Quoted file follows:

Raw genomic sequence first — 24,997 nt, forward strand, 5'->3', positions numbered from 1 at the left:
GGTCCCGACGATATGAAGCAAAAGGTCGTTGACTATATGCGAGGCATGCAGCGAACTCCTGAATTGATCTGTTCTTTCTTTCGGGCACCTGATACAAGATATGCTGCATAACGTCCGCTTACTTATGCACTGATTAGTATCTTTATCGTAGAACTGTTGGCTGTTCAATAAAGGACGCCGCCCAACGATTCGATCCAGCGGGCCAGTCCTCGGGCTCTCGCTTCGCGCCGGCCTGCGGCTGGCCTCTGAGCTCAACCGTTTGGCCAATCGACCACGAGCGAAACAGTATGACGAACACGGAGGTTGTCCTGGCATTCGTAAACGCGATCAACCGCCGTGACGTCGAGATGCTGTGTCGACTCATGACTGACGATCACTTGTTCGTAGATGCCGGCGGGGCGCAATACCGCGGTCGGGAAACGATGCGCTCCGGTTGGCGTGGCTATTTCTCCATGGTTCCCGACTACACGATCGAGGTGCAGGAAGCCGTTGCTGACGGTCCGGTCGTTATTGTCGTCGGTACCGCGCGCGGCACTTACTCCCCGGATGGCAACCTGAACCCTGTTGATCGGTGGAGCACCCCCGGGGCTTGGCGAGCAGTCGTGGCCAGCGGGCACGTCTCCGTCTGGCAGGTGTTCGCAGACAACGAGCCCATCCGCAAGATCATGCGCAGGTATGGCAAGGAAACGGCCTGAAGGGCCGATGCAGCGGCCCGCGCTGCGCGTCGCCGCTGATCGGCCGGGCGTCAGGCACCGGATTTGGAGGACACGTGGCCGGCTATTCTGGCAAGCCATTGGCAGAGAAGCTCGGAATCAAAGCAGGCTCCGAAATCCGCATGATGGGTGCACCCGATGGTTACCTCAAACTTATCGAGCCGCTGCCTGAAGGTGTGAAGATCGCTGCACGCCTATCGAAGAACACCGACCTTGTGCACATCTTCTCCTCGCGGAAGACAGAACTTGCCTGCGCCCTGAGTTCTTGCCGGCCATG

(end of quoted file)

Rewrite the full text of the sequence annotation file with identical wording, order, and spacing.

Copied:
Raw genomic sequence first — 24,997 nt, forward strand, 5'->3', positions numbered from 1 at the left:
GGTCCCGACGATATGAAGCAAAAGGTCGTTGACTATATGCGAGGCATGCAGCGAACTCCTGAATTGATCTGTTCTTTCTTTCGGGCACCTGATACAAGATATGCTGCATAACGTCCGCTTACTTATGCACTGATTAGTATCTTTATCGTAGAACTGTTGGCTGTTCAATAAAGGACGCCGCCCAACGATTCGATCCAGCGGGCCAGTCCTCGGGCTCTCGCTTCGCGCCGGCCTGCGGCTGGCCTCTGAGCTCAACCGTTTGGCCAATCGACCACGAGCGAAACAGTATGACGAACACGGAGGTTGTCCTGGCATTCGTAAACGCGATCAACCGCCGTGACGTCGAGATGCTGTGTCGACTCATGACTGACGATCACTTGTTCGTAGATGCCGGCGGGGCGCAATACCGCGGTCGGGAAACGATGCGCTCCGGTTGGCGTGGCTATTTCTCCATGGTTCCCGACTACACGATCGAGGTGCAGGAAGCCGTTGCTGACGGTCCGGTCGTTATTGTCGTCGGTACCGCGCGCGGCACTTACTCCCCGGATGGCAACCTGAACCCTGTTGATCGGTGGAGCACCCCCGGGGCTTGGCGAGCAGTCGTGGCCAGCGGGCACGTCTCCGTCTGGCAGGTGTTCGCAGACAACGAGCCCATCCGCAAGATCATGCGCAGGTATGGCAAGGAAACGGCCTGAAGGGCCGATGCAGCGGCCCGCGCTGCGCGTCGCCGCTGATCGGCCGGGCGTCAGGCACCGGATTTGGAGGACACGTGGCCGGCTATTCTGGCAAGCCATTGGCAGAGAAGCTCGGAATCAAAGCAGGCTCCGAAATCCGCATGATGGGTGCACCCGATGGTTACCTCAAACTTATCGAGCCGCTGCCTGAAGGTGTGAAGATCGCTGCACGCCTATCGAAGAACACCGACCTTGTGCACATCTTCTCCTCGCGGAAGACAGAACTTGCCTGCGCCCTGAGTTCTTGCCGGCCATG